I'm currently building a music instrument (string instrument), and I am at the step where one applies certain braces to the soundboard. Since I actually don't know how the bracing will affect the sound (or basically anything) I thought it would be a good starting point to model the soundboard and the applied braces with CAD, and then apply an FEM simulation that will show to me the effect of the braces.
To my Background, I'm a physicist, but besides a course in technical mechanics 1 (statics), and some time selfstudying continuum-mechanics and the cauchy-stress-tensor, I don't have a background in engineering.
The program I'm using can perform a modal analysis on the soundboard, and modal analyses are also is the predominantly used way to model e.g. violin bodys with FEM technology (for example in this publication]1, or in this youtube video).
But of what worth are those simulations actually? In the end, I roughly want to know how well the soundboard is able to transmit frequencies to the air that have been present in the strings before, that means how well an amplitude in a frequency in the strings will translate to an amplitude in air.
A modal analysis will show me in what ways (and with what frequencies) the body will vibrate on its own (without external force applied). But it won't show me the amplitude of the soundboard (because it's abitrary): following (this stack exchange answer on modal analysis, the amplitudes of the eigenmodes can have any value, similar to the length of an eigenvector that also can have any value.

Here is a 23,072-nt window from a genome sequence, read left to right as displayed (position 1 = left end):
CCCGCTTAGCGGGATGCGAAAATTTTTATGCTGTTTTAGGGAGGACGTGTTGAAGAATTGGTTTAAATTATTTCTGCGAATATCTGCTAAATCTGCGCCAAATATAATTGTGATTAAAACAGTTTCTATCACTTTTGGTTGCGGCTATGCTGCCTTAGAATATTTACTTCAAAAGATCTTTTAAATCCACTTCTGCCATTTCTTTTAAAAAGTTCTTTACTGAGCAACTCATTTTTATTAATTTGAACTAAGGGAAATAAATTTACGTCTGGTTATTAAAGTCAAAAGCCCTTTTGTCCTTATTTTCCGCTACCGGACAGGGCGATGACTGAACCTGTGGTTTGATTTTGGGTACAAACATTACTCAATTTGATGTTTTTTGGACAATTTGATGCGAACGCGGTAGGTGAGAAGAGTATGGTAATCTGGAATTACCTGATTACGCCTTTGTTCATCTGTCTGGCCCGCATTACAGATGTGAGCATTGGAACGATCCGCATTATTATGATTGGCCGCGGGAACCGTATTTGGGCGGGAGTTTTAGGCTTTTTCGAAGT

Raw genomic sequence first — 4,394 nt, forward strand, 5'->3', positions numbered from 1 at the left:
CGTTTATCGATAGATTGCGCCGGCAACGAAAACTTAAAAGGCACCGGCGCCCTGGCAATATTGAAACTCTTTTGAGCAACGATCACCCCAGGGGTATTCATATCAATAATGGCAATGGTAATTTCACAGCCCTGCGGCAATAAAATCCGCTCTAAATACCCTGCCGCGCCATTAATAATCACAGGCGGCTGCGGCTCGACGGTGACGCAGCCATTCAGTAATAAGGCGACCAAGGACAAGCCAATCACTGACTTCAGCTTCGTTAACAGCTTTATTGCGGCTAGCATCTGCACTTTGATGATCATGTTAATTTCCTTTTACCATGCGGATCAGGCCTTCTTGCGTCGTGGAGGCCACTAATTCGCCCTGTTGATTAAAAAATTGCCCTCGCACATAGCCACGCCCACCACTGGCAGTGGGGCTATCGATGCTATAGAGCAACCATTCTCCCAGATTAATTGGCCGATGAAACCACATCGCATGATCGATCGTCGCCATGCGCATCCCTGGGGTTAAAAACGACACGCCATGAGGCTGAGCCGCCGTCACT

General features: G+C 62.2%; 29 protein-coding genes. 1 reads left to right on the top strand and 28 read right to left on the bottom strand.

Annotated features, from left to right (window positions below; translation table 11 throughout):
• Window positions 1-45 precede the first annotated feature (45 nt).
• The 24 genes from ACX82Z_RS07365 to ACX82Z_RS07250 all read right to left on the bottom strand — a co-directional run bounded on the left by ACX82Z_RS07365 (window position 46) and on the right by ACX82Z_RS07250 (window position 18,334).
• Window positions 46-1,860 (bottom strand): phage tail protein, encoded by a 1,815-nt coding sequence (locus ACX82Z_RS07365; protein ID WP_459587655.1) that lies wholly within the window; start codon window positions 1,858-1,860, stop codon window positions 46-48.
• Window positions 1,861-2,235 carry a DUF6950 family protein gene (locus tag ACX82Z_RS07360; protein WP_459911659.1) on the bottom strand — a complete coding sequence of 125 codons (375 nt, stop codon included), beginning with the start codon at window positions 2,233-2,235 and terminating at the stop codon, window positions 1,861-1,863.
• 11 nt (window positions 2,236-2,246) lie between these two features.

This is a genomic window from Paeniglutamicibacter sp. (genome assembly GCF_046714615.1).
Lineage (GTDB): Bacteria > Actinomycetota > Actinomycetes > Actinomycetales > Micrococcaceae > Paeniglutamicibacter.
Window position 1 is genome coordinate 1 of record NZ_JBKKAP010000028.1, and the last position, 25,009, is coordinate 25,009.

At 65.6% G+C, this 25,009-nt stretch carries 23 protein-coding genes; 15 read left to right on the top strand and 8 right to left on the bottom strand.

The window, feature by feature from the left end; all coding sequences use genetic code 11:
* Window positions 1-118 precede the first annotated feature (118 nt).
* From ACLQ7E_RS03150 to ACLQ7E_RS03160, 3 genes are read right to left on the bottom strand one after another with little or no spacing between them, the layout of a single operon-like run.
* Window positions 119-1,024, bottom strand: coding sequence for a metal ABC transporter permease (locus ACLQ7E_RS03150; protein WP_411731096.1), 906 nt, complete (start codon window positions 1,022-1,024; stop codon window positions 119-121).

Granted, a periodic force will excite a vibrational modes amplitude the more if it meets its frequency, but doesn't it also play a role where this force is applied? When I apply period forces at a point on the soundboard where a certain mode of that soundboard has a node, I would expect the mode not to be excited at all for example.
Additionally, I know from a simple harmonic oscillator that its amplitude, subject to an external driving force, will reach the maximum at its resonance frequency. Is the same true here? When I apply a driving force to the soundboard, will it be sufficient to check how it affects the eigenmodes of the soundboard, because this will be the strongest excitations anyway?
As an addendum, I am aware that I don't model the transfer from soundboard to air at all. For now, I only want to model the transfer from amplitudes in the strings to amplitudes in the soundboards vibrations.
So to make the question short and concise: What can (and what can't) modal analysis tell me about the transfer of periodic motion from the bridge (where the strings are attached) to the soundboard? And since this information alone is probably not enough - When modelling the effect of external forces on the soundboard, will it be enough to only look at the frequencies of the previously found out eigenmodes?